Wednesday, May 30, 2018

Doctors aren't top opioid prescribers in NH | New Hampshire



The highest-volume prescribers of opioids in New Hampshire are not doctors, but nurse practitioners and physician assistants who work at specialty pain clinics, according to Medicare and Medicaid data reviewed by the New Hampshire Union Leader.

The data show that the top 25 prescribers of oxycodone HCL and Oxycontin wrote more than 22,500 prescriptions for the two drugs for Medicare and Medicaid patients in 2013. 

None of the top five had a doctor’s license. Four of the five worked at specialty pain clinics. And one — physician assistant Christopher Clough — was permanently banned from prescribing narcotics and working in the pain care field by the state Board of Medicine earlier this year.

The data come from two sources. Data from Part D Medicare billings were obtained through ProPublica, a non-profit journalism website that has compiled publicly available data from the Center for Medicare and Medicaid Services. The New Hampshire Union Leader obtained digital Medicaid billing records from the New Hampshire Department of Health and Human Services.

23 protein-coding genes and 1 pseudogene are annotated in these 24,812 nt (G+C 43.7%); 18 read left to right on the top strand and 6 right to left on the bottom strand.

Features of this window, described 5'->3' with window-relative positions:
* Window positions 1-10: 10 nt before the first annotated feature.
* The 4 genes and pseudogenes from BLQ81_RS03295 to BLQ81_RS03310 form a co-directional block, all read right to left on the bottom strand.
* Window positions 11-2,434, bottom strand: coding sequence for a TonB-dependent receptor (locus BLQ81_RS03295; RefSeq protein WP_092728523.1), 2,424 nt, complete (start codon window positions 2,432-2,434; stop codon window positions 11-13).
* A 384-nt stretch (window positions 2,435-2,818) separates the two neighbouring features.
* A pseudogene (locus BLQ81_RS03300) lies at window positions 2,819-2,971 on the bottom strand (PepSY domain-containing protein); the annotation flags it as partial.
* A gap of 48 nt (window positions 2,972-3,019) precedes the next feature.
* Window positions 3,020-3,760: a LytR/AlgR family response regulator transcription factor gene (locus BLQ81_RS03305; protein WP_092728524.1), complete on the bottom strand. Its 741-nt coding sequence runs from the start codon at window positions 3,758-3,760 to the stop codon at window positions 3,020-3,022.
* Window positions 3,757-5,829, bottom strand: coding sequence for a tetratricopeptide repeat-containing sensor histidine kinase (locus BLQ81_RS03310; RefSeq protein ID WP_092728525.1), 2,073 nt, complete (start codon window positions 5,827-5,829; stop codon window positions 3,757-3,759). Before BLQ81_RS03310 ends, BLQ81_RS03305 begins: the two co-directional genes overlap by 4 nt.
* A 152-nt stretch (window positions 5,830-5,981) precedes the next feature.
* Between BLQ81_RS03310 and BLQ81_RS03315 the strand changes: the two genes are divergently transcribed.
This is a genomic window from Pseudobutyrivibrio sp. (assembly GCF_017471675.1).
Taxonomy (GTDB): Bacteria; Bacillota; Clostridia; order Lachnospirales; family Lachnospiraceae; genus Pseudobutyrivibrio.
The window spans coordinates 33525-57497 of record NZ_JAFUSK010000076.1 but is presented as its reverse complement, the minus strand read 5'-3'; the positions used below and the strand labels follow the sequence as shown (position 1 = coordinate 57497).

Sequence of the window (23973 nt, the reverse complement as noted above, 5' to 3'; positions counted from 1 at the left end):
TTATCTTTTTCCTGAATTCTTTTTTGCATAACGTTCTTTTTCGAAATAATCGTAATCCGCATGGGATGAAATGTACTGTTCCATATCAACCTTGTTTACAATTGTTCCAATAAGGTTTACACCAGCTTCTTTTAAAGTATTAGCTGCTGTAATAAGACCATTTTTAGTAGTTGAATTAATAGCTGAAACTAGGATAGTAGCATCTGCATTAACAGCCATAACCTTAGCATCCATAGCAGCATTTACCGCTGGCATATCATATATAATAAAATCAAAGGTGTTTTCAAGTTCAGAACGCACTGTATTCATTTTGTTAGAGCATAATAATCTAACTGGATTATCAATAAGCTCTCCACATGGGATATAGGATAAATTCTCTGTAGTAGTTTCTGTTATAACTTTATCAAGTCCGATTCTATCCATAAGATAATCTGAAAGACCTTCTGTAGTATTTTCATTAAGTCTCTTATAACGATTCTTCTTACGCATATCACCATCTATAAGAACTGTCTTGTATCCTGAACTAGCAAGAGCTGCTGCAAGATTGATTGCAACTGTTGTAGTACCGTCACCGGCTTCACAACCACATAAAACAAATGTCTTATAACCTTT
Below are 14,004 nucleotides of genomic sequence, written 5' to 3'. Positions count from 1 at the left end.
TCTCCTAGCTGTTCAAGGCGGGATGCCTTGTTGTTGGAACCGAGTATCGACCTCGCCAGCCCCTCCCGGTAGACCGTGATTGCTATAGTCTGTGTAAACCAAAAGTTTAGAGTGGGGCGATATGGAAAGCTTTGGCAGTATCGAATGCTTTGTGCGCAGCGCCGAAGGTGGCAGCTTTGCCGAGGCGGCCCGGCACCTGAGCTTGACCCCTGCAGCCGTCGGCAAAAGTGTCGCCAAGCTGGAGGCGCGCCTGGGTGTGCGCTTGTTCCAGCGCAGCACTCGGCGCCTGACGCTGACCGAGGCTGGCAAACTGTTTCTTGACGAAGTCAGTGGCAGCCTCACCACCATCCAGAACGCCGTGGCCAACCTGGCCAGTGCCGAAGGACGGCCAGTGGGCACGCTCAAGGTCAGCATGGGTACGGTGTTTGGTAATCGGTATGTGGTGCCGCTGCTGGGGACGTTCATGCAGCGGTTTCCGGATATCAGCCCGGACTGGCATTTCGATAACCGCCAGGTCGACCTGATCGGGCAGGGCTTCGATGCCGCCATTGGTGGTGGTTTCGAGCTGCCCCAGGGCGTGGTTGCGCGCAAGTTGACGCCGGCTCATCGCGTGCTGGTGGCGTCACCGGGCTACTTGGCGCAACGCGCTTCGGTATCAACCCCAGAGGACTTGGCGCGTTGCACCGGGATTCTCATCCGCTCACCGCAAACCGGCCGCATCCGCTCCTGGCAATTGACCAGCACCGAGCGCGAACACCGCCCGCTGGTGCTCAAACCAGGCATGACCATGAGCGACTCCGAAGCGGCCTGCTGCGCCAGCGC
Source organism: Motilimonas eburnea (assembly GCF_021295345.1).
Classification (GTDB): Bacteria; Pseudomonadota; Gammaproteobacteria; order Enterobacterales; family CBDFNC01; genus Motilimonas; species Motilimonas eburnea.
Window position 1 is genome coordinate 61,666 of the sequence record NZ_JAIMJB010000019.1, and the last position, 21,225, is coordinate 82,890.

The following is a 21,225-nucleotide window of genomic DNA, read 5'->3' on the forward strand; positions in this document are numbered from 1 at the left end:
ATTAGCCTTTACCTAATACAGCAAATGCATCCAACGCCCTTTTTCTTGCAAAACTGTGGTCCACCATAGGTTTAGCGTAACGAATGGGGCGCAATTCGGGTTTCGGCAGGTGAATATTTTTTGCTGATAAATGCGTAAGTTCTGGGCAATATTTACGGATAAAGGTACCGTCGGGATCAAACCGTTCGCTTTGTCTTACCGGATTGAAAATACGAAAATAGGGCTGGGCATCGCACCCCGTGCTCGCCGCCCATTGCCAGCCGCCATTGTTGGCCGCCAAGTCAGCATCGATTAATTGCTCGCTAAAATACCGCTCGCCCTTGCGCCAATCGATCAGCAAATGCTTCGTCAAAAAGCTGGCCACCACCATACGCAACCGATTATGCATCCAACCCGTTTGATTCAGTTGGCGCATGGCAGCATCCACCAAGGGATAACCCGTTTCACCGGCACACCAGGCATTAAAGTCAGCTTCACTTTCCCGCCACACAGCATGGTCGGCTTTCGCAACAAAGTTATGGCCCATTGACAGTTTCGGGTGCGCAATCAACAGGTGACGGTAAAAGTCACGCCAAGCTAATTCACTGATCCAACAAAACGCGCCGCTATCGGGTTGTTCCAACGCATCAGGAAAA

The most recent ProPublica data are for 2013, which is more than a year before the heroin and opioid abuse crisis rose to prominence in the Granite State. Of the top 25 prescribers, nine are physicians, 12 are nurse practitioners, four are physician assistants.

New Hampshire law allows nurse practitioners to work independently and issue prescriptions without physician oversight; physician assistants must be overseen by a doctor.



Kelly Doherty, a nurse practitioner of 15 years, issued more Medicare prescriptions for oxycodone HCL than anyone else in New Hampshire. Doherty, who now heads the palliative care program at Cornerstone VNA, said she was working in 2013 at Interventional Spine Medicine, a specialty pain clinic in Barrington.

She said her job was to manage medications at the practice, a job that involves drug testing, calling patients randomly to count their pill supply, and other efforts to discourage abuse.

She was not surprised at the findings. And she disputed contentions that prescription opioids are responsible for the heroin epidemic.

“Even Tylenol can be addicting. Any pain medicine can cause addiction when used inappropriately,” she said.

“I believe the heroin epidemic is due to the government’s lack of initiative in mental health treatment. It does not start with me prescribing drugs to people who need it.”







Doctors aren't top opioid prescribers in NH | New Hampshire
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